Not only did Koko use language to communicate—she also used it in a way that was once only thought possible in humans. Her caretakers have reported her signing about objects that weren't in the room, recalling memories, and even commenting on language itself. Her vocabulary was on par with that of a 3-year-old child.


Koko was the most famous great ape who knew sign language, but she wasn't alone. Michael, a male gorilla who lived with Koko at the Gorilla Foundation from 1976 until his death in 2000, learned over 500 signs with help from Koko and Patterson. He was even able to express the memory of his mother being killed by poachers when he was a baby. Other non-human primates have also shown they're capable of learning sign language, like Washoe the chimpanzee and Chantek the orangutan.


Koko received many visitors during her lifetime, including some celebrities. When Robin Williams came to her home in Woodside, California in 2001, the two bonded right away, with Williams tickling the gorilla and Koko trying on his glasses. But perhaps her most famous celebrity encounter came when Mr. Rogers paid her a visit in 1999. She immediately recognized him as the star of one of her favorite shows, Mister Rogers' Neighborhood, and greeted him by helping him take off his shoes like he did at the start of every episode.


Koko was never able to have offspring of her own, but she did adopt several cats. After asking for a kitten, she was allowed to pick one from a litter for her birthday in 1985. She named the gray-and-white cat "All Ball" and handled it gently as if it were her real baby, even trying to nurse it. She had recently received two new kittens for her 44th birthday named Ms. Gray and Ms. Black.

Why Do Dogs Crouch Forward When They’re Playing?

Whether they're tilting their heads or exposing their bellies for rubs, dogs are experts at looking adorable. But these behaviors do more than elicit squeals from delighted humans; in many cases, they serve important evolutionary functions. A prime example is the "play bow": If you've ever seen a dog crouch forward with its elbows on the ground and its rear end in the air, wagging tail and all, then you know what it is. The position is the ultimate sign of playfulness, which is important for a species that often uses playtime as practice for attacking prey.

The play bow first evolved in canids as a form of communication. When a dog sees another dog it wants to play with, it extends its front paws forward and lifts up its behind as a visual invitation to engage in a friendly play session. Dogs will "bow" in the middle of playtime to show that they're having fun and wish to continue, or when a session has paused to signal they want to pick it back up. Play bows can also be a sort of apology: When the roughhousing gets too rough, a bow says, “I’m sorry I hurt you. Can we keep playing?”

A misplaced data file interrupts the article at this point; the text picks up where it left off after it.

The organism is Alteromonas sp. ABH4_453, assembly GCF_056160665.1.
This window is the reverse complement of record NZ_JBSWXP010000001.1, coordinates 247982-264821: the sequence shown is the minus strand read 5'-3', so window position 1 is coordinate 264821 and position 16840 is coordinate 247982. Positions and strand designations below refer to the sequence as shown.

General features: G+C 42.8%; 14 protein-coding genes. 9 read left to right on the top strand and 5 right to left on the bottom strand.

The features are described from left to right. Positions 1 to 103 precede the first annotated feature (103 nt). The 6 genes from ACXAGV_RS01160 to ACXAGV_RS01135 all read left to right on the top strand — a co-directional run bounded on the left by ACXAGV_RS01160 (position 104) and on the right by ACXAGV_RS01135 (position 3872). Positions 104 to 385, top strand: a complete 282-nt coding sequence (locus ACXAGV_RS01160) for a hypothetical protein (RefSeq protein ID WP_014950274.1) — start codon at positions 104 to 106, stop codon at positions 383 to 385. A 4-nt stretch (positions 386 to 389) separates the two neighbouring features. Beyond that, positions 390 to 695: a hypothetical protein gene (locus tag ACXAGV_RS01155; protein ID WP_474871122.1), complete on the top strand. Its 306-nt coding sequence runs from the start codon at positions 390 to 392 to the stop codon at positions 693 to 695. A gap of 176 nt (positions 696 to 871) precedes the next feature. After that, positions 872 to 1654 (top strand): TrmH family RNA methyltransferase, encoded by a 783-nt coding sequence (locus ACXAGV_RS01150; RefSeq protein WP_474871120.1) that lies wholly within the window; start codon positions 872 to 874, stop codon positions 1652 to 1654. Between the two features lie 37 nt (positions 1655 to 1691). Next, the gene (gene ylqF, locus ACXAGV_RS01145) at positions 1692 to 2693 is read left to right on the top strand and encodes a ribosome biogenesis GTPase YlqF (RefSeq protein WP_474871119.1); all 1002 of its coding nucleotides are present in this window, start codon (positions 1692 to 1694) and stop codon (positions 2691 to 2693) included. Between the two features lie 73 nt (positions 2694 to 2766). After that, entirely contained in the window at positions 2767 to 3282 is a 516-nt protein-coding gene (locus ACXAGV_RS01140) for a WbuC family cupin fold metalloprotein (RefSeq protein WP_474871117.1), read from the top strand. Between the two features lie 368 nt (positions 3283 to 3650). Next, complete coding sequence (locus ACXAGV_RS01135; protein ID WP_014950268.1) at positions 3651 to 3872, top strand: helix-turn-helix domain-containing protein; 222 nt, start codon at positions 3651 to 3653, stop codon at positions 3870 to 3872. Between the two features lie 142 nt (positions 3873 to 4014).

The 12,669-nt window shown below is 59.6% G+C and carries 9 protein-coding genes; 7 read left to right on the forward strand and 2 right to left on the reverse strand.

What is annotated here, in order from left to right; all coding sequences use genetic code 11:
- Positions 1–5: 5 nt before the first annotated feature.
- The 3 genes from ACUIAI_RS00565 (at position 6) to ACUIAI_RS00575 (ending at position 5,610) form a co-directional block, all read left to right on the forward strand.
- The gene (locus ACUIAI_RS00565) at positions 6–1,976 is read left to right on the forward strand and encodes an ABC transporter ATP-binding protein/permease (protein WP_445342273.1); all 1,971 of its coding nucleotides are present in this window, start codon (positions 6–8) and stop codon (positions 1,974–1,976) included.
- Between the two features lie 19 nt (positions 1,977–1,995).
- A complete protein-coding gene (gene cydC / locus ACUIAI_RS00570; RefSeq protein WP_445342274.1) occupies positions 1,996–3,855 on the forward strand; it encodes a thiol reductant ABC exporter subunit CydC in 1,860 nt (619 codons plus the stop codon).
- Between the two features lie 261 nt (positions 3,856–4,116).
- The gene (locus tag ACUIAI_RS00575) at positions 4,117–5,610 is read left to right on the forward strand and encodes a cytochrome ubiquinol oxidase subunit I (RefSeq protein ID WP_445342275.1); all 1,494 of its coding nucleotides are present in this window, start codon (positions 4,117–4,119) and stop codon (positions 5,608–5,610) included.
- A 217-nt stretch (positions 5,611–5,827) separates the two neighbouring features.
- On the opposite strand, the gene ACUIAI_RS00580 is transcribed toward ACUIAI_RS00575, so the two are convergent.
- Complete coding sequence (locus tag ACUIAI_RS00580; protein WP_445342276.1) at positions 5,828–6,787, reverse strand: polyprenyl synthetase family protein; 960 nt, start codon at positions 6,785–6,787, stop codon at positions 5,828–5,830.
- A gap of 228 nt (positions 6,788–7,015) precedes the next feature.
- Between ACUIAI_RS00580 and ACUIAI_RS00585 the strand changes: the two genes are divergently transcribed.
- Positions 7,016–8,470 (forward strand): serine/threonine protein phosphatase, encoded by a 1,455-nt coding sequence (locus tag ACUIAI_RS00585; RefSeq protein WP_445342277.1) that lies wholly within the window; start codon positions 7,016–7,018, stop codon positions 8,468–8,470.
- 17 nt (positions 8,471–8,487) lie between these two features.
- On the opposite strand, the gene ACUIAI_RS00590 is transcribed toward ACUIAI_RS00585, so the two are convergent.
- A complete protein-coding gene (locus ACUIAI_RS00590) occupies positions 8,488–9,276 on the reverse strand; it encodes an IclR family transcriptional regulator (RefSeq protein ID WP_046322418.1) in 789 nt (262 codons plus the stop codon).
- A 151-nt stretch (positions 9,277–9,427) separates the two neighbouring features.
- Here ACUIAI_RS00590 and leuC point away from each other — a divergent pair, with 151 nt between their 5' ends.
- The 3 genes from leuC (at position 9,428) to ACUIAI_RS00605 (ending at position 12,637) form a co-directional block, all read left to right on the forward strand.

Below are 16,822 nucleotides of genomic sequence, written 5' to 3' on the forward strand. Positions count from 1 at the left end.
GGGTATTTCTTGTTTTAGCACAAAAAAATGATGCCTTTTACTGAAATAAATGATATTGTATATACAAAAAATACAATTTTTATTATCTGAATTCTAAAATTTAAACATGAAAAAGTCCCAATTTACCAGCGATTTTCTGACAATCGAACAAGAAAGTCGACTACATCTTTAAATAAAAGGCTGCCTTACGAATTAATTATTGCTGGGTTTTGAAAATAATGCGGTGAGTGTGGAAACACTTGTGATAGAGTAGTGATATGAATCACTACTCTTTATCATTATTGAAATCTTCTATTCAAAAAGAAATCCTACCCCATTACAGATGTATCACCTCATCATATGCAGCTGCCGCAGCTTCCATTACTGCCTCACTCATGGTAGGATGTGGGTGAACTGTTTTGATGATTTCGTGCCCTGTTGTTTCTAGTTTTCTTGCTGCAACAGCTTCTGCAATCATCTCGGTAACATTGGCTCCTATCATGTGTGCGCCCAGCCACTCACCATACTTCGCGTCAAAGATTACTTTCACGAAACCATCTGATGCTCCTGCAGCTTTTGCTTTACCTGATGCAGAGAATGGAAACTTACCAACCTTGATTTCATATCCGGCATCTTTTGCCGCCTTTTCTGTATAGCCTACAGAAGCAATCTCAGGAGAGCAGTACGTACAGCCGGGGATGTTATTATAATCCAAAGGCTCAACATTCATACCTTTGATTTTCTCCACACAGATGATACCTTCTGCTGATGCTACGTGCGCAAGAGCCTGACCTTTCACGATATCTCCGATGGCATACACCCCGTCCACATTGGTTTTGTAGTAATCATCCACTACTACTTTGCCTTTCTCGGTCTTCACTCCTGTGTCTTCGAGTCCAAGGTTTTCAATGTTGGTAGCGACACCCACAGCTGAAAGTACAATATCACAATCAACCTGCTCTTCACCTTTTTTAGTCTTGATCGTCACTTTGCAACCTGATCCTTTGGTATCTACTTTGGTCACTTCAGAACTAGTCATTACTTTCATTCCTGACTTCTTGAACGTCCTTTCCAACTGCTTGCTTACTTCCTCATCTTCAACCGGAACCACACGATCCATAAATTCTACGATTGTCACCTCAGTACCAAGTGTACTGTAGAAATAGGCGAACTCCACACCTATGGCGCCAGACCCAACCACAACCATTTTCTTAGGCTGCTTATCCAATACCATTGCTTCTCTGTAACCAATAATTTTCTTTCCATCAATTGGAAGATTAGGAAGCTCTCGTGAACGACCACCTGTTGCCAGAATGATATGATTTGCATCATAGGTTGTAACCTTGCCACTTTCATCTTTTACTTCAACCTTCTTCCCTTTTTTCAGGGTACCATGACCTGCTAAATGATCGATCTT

Play between canines often mimics aggression, and starting off in a submissive position is a way for all participating parties to make sure they’re on the same page. It’s easy to see why such a cue would be useful; the more puzzling matter for researchers is why the ancestors of modern dogs evolved to play in the first place. One theory is that play is crucial to the social, cognitive, and physical development of puppies [PDF]. It’s an opportunity for them to interact with their own kind and learn important behaviors, like how to moderate the strength of their bites. Play also requires the animals to react quickly to new circumstances and assess complex actions from other dogs.

Shiba inus playing outside.
Taro the Shiba Inu, Flickr // CC BY 2.0

Another evolutionary explanation is that playtime prepares puppies for the hunting they do later as adults. Watch two puppies play and you’ll see them stalking, biting, and pouncing on one another—all behaviors canines exhibit in the wild when taking down prey.

Of course, it’s also possible that dogs simply play because it’s fun. This is a strong case for why pet dogs continue to play into adulthood. “Devoting a lot of time to play may be less advantageous for a wild species who spends much of its time hunting or foraging for food, searching for mates, or avoiding predators,” Dr. Emma Grigg, an animal behaviorist and co-author of The Science Behind a Happy Dog, tells Mental Floss. “Many domestic dogs are provisioned by humans, and so have more time and energy to devote to play as adults.”

Because play is a lifelong activity for domestic dogs, owners of dogs of all ages have likely seen the play bow in person. Wild canids, like wolves, foxes, and coyotes, tend to reserve this behavior for members of their own species, but pet dogs often break out the bow for their humans—or anyone else who looks like they might be up for a play session. Grigg says, “One of my dogs regularly play bows to her favorite of our cats.”